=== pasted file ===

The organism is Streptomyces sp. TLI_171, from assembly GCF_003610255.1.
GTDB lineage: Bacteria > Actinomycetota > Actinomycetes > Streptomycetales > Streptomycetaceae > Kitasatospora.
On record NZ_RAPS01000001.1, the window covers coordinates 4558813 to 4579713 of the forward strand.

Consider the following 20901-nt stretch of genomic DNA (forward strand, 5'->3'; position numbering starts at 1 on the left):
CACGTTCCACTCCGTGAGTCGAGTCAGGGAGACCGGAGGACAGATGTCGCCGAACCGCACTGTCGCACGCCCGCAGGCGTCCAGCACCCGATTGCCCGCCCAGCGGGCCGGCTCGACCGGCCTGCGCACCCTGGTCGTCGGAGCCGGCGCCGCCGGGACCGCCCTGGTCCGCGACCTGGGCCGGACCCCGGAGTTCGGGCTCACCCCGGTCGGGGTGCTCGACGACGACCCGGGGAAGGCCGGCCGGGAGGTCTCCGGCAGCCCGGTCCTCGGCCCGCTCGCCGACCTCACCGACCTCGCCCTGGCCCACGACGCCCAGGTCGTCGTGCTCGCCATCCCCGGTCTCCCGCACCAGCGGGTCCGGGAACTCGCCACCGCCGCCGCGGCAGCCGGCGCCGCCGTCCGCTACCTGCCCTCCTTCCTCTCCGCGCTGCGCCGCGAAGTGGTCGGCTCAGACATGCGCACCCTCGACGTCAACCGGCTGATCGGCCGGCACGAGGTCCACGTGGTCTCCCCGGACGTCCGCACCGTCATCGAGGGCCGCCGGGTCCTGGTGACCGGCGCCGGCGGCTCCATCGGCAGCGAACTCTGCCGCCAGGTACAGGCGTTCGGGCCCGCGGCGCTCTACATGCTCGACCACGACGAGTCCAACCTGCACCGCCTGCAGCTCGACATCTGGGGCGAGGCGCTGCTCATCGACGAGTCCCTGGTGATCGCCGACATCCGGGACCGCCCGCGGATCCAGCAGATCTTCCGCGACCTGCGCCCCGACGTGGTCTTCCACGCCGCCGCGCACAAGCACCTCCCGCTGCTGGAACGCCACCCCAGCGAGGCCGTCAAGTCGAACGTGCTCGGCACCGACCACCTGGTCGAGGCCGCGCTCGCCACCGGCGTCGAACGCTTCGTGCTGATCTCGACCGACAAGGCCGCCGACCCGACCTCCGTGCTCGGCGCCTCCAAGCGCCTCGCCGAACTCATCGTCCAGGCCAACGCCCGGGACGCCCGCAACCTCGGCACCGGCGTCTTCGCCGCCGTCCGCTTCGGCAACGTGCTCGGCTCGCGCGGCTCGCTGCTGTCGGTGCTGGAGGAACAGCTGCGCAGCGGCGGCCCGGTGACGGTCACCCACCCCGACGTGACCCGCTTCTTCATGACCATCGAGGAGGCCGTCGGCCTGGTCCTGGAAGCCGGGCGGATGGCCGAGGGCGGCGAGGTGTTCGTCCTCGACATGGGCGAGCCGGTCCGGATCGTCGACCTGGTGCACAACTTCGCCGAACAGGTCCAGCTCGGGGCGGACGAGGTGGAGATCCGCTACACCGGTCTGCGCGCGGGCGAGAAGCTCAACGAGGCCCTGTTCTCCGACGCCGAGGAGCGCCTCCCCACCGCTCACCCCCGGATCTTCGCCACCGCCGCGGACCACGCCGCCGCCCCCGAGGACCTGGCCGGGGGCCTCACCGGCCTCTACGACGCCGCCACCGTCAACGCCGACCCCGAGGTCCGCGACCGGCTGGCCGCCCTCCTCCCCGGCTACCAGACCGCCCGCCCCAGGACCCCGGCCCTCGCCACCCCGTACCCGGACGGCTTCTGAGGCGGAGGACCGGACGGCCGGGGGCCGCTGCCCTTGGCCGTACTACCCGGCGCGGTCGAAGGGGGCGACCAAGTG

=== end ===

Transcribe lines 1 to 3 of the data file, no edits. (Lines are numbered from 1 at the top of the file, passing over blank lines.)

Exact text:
The organism is Streptomyces sp. TLI_171, from assembly GCF_003610255.1.
GTDB lineage: Bacteria > Actinomycetota > Actinomycetes > Streptomycetales > Streptomycetaceae > Kitasatospora.
On record NZ_RAPS01000001.1, the window covers coordinates 4558813 to 4579713 of the forward strand.